In the Old Testament, the word for “spirit” is “ruach”. The Hebrew word “ruach” can mean “spirit,” “wind,” or even “breath.” In the New Testament, the word for “spirit” is “pneuma”, which can also mean “wind” or “breath.” Of course, as far as the words and languages, there is much more to it than that, but for the sake of simplicity, just note that “ruach” and “pneuma” can mean “spirit,” “wind,” or “breath.”
Wind is a Biblical symbol of the Holy Spirit.
On the day of Pentecost, all the believers were meeting together in one place. Suddenly, there was a sound from heaven like the roaring of a mighty windstorm, and it filled the house where they were sitting. - Acts 2:1–2
Like the wind, the Holy Spirit comes in suddenly and from seemingly nowhere - He whirls about the atmosphere and changes everything.
The Spirit, like the wind, moves wherever He wants and is, at times, unpredictable.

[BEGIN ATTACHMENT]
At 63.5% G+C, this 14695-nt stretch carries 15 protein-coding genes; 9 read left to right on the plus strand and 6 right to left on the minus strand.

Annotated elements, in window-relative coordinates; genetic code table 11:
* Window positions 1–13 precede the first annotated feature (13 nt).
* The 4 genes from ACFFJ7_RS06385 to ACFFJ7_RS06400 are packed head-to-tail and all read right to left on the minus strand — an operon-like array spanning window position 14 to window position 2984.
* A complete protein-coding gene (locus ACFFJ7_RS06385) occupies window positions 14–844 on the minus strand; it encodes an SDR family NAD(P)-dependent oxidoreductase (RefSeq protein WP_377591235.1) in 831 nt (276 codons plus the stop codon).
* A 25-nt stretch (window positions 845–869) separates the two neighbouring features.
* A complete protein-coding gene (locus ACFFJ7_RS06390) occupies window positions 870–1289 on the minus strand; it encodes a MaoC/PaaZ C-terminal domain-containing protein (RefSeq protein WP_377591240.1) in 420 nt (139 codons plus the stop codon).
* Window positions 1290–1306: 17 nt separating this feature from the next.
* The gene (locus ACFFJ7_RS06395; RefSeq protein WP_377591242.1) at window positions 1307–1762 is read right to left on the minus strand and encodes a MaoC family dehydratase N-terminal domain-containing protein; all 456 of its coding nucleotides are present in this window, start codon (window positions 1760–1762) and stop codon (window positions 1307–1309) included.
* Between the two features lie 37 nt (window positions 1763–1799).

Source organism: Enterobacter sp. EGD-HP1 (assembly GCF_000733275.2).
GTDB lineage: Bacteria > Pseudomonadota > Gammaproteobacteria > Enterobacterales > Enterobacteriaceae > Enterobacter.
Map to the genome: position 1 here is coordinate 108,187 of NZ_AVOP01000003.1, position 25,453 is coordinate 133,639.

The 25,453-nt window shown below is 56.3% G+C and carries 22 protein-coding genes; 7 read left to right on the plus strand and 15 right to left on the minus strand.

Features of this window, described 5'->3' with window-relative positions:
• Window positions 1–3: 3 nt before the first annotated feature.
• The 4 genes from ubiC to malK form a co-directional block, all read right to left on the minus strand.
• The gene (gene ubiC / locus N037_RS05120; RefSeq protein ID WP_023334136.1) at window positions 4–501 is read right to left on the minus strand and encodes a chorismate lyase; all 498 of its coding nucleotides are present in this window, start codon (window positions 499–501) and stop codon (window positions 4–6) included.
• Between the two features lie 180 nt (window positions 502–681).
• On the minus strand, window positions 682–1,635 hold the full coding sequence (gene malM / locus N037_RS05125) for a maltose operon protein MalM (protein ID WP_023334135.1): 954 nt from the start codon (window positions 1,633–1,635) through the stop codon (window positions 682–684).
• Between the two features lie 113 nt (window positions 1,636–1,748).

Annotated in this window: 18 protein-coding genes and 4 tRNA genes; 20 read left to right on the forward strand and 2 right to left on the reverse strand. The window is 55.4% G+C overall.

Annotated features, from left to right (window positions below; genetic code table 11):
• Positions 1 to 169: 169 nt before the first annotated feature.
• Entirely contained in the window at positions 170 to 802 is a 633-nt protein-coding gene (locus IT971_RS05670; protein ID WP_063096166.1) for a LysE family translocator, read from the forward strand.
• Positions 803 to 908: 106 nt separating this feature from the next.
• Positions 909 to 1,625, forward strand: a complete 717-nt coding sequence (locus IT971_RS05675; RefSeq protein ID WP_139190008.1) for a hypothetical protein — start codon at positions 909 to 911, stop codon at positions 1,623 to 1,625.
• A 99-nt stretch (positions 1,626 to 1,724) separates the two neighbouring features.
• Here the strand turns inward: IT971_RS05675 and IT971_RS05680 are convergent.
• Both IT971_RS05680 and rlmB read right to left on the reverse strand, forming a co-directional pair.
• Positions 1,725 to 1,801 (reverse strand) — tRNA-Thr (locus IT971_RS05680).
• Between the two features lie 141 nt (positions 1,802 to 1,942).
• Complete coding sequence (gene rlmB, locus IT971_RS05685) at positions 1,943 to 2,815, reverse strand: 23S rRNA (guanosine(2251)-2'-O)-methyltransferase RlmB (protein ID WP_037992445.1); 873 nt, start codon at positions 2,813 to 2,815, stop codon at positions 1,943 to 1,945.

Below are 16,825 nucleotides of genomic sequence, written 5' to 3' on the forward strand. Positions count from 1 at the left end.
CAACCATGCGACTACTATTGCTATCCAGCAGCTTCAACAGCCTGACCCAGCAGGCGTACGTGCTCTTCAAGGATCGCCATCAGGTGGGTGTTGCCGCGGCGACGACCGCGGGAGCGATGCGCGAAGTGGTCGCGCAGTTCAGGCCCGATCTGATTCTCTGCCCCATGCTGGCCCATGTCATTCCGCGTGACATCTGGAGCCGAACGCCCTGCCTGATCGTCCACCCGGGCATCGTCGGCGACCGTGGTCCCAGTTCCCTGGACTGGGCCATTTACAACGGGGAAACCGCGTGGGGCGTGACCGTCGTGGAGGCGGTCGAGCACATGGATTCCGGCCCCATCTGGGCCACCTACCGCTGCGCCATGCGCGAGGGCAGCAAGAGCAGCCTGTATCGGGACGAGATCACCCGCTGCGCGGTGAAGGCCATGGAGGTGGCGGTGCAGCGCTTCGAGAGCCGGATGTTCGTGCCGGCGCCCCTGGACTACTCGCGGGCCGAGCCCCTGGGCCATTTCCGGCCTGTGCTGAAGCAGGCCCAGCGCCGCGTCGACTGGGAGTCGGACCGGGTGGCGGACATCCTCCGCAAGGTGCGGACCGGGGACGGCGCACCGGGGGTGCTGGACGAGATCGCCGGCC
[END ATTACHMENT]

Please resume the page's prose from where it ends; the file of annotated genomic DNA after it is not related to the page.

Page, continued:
Just as you can hear the wind but can’t tell where it comes from or where it is going, so you can’t explain how people are born of the Spirit. - John 3:8
Breath is also a Biblical symbol of the Holy Spirit.
The Holy Spirit is the breath of God; He is the breath of life that sustains all living beings.
And the Lord God formed man of the dust of the ground, and breathed into his nostrils the breath of life; and man became a living soul. - Genesis 2:7, KJV
The spirit of God hath made me, and the breath of the Almighty hath given me life. - Job 33:4, KJV
The Holy Spirit proceeds from the depths of God. This is why, when imparting the Holy Spirit to His followers, Jesus breathed upon them.
Then He breathed on them and said, “Receive the Holy Spirit.” - John 20:22
The Holy Spirit is unpredictable, invisible but powerful. He brings refreshing. He stirs the atmosphere, and He brings life. He is the Wind of Heaven, the Breath of God.